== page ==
Summer 2019 - IS 101 D100

Global Challenges of the 21st Century: An Introduction to International Studies (3)

Class Number: 5383

Delivery Method: In Person


  • Course Times + Location:

    May 6 – Aug 2, 2019: Tue, 10:30 a.m.–12:20 p.m.

  • Exam Times + Location:

    Aug 10, 2019
    Sat, 12:00–3:00 p.m.



Introduces the interdisciplinary field of International Studies to all undergraduates and IS majors. Examines the major global challenges of our time, including poverty and inequality, environmental degradation, nationalism, civil war, and armed conflict. Explores the challenge of global governance and global citizenship. Breadth-Humanities/Social Sciences.


This course provides an introduction to International Studies, an interdisciplinary field focused on the global challenges of the 21st century. The course is structured around the three interrelated streams of the undergraduate major at SFU: 1) International Security and Conflict, which examines the causes and consequences of wars, both within and between states, and of the possible ways of resolving conflicts, and building peace and security. 2) Comparative World Politics, Culture and Society, which examines issues such as religion and politics, nationalism, and patterns of democratization and authoritarian rule around the world; and 3) International Development, Economic and Environmental Issues, which examines the problems of poverty and inequality, development strategies and policies, and issues around sustainable development.


The course introduces some of the questions, debates, and approaches for understanding and addressing important global challenges in each of the three streams. This course will be of general interest to students in all disciplines. It is also a gateway to the major in International Studies. It provides knowledge valuable for careers in: international development, international law, diplomacy, human rights, humanitarianism, journalism, and environmental sustainability. In addition to developing your knowledge of global affairs and your critical thinking skills, the course requirements are designed to help you develop the kind of practical writing skills needed to work in many jobs in government and nongovernmental organizations, as well as in a range of professions beyond academia.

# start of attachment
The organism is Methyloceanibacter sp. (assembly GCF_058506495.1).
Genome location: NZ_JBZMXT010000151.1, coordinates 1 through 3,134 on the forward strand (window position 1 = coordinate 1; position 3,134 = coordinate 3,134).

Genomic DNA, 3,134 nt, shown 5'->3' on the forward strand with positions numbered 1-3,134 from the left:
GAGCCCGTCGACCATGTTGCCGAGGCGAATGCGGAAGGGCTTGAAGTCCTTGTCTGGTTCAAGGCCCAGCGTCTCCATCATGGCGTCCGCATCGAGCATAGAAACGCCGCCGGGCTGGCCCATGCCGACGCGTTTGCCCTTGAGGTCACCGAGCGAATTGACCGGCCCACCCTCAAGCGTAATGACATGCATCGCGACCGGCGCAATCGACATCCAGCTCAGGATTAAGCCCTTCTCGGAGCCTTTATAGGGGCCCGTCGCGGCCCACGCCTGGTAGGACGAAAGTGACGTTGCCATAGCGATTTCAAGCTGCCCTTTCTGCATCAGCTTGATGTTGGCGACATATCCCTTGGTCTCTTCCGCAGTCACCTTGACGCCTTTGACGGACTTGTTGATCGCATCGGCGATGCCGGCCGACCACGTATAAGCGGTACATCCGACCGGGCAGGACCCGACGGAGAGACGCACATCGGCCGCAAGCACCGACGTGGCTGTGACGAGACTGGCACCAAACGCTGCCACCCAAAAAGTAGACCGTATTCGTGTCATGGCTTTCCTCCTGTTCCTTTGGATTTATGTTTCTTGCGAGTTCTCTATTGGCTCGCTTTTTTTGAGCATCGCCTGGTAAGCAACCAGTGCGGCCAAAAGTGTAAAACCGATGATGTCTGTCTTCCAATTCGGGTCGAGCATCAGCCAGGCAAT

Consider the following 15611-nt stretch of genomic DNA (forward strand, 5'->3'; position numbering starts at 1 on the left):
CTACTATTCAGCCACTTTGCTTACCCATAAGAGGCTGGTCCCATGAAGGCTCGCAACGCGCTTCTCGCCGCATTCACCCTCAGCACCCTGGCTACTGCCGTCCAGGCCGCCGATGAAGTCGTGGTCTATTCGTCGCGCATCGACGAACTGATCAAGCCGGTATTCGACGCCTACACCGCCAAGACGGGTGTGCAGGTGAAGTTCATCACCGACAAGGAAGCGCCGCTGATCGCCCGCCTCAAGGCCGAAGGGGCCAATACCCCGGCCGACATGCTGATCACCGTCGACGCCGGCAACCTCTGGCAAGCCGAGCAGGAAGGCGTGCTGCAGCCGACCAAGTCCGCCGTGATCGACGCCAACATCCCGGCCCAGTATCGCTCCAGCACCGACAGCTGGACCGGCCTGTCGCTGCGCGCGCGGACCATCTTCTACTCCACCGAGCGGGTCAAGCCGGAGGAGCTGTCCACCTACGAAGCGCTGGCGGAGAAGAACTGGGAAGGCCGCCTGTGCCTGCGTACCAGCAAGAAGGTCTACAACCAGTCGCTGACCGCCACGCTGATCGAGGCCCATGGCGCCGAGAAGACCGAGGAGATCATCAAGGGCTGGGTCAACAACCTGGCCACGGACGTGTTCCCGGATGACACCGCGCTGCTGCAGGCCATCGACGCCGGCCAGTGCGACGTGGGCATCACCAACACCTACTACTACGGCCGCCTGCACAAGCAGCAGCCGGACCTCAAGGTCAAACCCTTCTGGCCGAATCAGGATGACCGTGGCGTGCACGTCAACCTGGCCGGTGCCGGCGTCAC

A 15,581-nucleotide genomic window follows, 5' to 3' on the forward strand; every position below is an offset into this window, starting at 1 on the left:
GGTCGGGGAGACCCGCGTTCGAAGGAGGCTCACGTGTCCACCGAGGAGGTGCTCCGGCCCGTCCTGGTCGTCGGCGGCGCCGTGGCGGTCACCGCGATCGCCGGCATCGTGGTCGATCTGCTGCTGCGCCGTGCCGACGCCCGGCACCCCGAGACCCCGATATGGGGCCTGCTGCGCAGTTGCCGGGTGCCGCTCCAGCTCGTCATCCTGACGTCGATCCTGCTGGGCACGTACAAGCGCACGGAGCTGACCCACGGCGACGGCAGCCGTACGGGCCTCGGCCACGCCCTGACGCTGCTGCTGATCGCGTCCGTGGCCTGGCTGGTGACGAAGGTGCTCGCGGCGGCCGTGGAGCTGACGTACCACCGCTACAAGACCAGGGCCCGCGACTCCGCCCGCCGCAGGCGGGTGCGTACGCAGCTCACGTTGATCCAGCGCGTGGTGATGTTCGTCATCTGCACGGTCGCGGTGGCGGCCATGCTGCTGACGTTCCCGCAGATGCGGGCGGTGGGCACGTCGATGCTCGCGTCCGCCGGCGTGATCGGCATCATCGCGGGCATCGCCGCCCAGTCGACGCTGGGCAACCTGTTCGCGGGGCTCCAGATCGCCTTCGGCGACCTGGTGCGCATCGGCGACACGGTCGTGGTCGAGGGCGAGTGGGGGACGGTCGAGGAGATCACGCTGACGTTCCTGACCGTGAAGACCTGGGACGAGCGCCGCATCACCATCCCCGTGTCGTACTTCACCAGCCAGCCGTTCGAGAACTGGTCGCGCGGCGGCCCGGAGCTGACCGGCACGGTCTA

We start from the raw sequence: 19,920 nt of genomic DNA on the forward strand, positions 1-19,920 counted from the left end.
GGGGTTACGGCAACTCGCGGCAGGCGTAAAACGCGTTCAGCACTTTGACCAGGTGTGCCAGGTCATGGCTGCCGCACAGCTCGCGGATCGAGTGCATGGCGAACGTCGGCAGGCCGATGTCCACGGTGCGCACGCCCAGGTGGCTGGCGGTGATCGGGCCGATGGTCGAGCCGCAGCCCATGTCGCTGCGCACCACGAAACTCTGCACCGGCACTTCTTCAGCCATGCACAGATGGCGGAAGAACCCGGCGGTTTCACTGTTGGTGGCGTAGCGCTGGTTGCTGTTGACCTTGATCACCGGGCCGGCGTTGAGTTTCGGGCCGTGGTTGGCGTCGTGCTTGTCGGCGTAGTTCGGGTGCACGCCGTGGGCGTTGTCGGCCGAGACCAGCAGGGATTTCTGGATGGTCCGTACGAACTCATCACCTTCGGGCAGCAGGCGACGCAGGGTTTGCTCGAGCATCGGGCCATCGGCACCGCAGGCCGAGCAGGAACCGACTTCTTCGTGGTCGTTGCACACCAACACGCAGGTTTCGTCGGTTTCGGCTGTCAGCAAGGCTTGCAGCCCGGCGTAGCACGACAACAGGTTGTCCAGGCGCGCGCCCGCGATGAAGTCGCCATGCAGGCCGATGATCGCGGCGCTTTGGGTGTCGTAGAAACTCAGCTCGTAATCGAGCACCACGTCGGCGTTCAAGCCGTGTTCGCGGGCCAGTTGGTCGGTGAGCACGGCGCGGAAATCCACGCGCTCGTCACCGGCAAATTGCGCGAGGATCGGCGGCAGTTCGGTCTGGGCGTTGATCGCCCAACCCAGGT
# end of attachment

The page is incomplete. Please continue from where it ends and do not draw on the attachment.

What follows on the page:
• Tutorial attendance and participation 15%
  • Midterm quiz 20%
  • Briefing paper 30%
  • Final Exam 35%


Students are required to complete all assigned readings, attend lecture, and participate actively in tutorials.  Final grades are based on the above mix of assignments.

Students will be required to submit their written assignments to in order to receive credit for the assignments and for the course.

The School for International Studies strictly enforces the University's policies regarding plagiarism and other forms of academic dishonesty. Information about these policies can be found at:



Scott Straus and Barry Driscoll, International Studies: Global Forces, Interactions, and Tensions (CQ Press, 2019). (Available at the SFU Bookstore; a hard copy is on short-term reserve at the library)

Registrar Notes:

SFU’s Academic Integrity web site is filled with information on what is meant by academic dishonesty, where you can find resources to help with your studies and the consequences of cheating.  Check out the site for more information and videos that help explain the issues in plain English.

Each student is responsible for his or her conduct as it affects the University community.  Academic dishonesty, in whatever form, is ultimately destructive of the values of the University. Furthermore, it is unfair and discouraging to the majority of students who pursue their studies honestly. Scholarly integrity is required of all members of the University.